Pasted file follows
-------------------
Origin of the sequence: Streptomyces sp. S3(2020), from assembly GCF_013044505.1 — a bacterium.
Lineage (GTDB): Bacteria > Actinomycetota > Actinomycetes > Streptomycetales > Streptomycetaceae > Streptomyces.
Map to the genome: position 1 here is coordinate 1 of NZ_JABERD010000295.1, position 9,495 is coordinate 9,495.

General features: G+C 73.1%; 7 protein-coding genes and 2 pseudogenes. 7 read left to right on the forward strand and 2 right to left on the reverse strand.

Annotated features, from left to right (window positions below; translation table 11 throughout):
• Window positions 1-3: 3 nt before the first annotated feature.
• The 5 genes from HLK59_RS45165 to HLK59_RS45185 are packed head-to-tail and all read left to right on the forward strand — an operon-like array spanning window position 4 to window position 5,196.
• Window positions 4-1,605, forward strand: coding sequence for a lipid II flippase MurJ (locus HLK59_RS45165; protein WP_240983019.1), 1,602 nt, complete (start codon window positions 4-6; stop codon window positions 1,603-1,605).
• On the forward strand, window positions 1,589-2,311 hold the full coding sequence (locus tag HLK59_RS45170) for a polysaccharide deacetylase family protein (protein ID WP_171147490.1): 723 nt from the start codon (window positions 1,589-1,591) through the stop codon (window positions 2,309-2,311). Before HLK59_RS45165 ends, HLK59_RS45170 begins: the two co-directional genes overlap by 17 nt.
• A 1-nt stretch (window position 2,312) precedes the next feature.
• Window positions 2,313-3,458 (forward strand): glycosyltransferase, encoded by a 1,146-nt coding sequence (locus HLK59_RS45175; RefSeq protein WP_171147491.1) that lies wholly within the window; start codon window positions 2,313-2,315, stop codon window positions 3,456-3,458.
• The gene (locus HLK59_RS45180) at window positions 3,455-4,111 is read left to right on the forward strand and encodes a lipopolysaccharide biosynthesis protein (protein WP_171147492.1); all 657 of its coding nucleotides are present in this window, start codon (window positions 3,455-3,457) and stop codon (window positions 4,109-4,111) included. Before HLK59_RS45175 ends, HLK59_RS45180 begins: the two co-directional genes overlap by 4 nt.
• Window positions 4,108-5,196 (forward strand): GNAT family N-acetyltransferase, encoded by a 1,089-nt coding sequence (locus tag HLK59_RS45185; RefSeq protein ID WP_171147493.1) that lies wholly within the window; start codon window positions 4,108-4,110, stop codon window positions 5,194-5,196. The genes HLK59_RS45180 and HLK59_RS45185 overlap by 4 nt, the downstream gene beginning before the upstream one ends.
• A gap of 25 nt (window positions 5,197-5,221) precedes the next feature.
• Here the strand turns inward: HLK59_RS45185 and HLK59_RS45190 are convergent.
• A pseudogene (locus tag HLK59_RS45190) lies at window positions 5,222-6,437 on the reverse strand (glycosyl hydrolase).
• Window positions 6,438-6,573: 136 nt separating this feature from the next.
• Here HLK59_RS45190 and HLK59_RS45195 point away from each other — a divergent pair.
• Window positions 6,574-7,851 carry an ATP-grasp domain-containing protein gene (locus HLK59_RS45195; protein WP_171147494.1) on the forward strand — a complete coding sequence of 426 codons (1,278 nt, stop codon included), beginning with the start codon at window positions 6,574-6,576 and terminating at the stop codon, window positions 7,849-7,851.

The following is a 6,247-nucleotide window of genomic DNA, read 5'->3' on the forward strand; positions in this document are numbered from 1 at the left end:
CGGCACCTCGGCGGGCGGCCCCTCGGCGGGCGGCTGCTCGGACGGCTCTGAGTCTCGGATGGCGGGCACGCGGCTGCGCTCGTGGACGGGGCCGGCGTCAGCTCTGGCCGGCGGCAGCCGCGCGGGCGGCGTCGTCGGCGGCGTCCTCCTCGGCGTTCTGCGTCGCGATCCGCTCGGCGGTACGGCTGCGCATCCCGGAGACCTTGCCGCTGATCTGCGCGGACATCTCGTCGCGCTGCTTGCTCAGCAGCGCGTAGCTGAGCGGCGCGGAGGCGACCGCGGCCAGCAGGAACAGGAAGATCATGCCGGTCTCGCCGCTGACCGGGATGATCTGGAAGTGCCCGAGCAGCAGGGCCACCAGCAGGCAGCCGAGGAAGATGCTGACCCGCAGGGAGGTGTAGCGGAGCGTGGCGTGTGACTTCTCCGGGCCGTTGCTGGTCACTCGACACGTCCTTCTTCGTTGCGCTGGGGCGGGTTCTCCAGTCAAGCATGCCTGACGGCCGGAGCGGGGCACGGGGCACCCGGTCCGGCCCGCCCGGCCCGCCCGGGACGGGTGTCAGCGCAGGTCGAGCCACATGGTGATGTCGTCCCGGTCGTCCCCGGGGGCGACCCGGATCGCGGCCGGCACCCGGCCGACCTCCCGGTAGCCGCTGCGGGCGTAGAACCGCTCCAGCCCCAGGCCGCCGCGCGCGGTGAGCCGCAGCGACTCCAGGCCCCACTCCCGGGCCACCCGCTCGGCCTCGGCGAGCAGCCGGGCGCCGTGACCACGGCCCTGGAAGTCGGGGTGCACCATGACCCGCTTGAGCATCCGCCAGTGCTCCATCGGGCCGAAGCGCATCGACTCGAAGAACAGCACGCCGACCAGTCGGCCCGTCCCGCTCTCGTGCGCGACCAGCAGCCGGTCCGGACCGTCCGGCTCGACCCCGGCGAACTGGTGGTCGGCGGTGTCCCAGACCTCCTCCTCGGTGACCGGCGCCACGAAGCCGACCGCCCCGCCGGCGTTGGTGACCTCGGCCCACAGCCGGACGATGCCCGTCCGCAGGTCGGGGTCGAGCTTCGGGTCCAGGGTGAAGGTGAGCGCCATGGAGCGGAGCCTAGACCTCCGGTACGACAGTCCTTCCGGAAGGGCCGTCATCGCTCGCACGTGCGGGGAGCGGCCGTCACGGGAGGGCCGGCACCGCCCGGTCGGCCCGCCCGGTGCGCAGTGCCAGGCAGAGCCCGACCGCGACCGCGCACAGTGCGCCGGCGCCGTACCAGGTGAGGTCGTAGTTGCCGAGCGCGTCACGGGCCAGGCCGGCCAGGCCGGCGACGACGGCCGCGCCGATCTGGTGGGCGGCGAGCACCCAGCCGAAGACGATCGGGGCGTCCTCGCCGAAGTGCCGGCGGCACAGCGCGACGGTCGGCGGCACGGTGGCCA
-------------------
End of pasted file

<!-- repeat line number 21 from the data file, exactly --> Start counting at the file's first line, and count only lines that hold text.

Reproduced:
CGGCACCTCGGCGGGCGGCCCCTCGGCGGGCGGCTGCTCGGACGGCTCTGAGTCTCGGATGGCGGGCACGCGGCTGCGCTCGTGGACGGGGCCGGCGTCAGCTCTGGCCGGCGGCAGCCGCGCGGGCGGCGTCGTCGGCGGCGTCCTCCTCGGCGTTCTGCGTCGCGATCCGCTCGGCGGTACGGCTGCGCATCCCGGAGACCTTGCCGCTGATCTGCGCGGACATCTCGTCGCGCTGCTTGCTCAGCAGCGCGTAGCTGAGCGGCGCGGAGGCGACCGCGGCCAGCAGGAACAGGAAGATCATGCCGGTCTCGCCGCTGACCGGGATGATCTGGAAGTGCCCGAGCAGCAGGGCCACCAGCAGGCAGCCGAGGAAGATGCTGACCCGCAGGGAGGTGTAGCGGAGCGTGGCGTGTGACTTCTCCGGGCCGTTGCTGGTCACTCGACACGTCCTTCTTCGTTGCGCTGGGGCGGGTTCTCCAGTCAAGCATGCCTGACGGCCGGAGCGGGGCACGGGGCACCCGGTCCGGCCCGCCCGGCCCGCCCGGGACGGGTGTCAGCGCAGGTCGAGCCACATGGTGATGTCGTCCCGGTCGTCCCCGGGGGCGACCCGGATCGCGGCCGGCACCCGGCCGACCTCCCGGTAGCCGCTGCGGGCGTAGAACCGCTCCAGCCCCAGGCCGCCGCGCGCGGTGAGCCGCAGCGACTCCAGGCCCCACTCCCGGGCCACCCGCTCGGCCTCGGCGAGCAGCCGGGCGCCGTGACCACGGCCCTGGAAGTCGGGGTGCACCATGACCCGCTTGAGCATCCGCCAGTGCTCCATCGGGCCGAAGCGCATCGACTCGAAGAACAGCACGCCGACCAGTCGGCCCGTCCCGCTCTCGTGCGCGACCAGCAGCCGGTCCGGACCGTCCGGCTCGACCCCGGCGAACTGGTGGTCGGCGGTGTCCCAGACCTCCTCCTCGGTGACCGGCGCCACGAAGCCGACCGCCCCGCCGGCGTTGGTGACCTCGGCCCACAGCCGGACGATGCCCGTCCGCAGGTCGGGGTCGAGCTTCGGGTCCAGGGTGAAGGTGAGCGCCATGGAGCGGAGCCTAGACCTCCGGTACGACAGTCCTTCCGGAAGGGCCGTCATCGCTCGCACGTGCGGGGAGCGGCCGTCACGGGAGGGCCGGCACCGCCCGGTCGGCCCGCCCGGTGCGCAGTGCCAGGCAGAGCCCGACCGCGACCGCGCACAGTGCGCCGGCGCCGTACCAGGTGAGGTCGTAGTTGCCGAGCGCGTCACGGGCCAGGCCGGCCAGGCCGGCGACGACGGCCGCGCCGATCTGGTGGGCGGCGAGCACCCAGCCGAAGACGATCGGGGCGTCCTCGCCGAAGTGCCGGCGGCACAGCGCGACGGTCGGCGGCACGGTGGCCA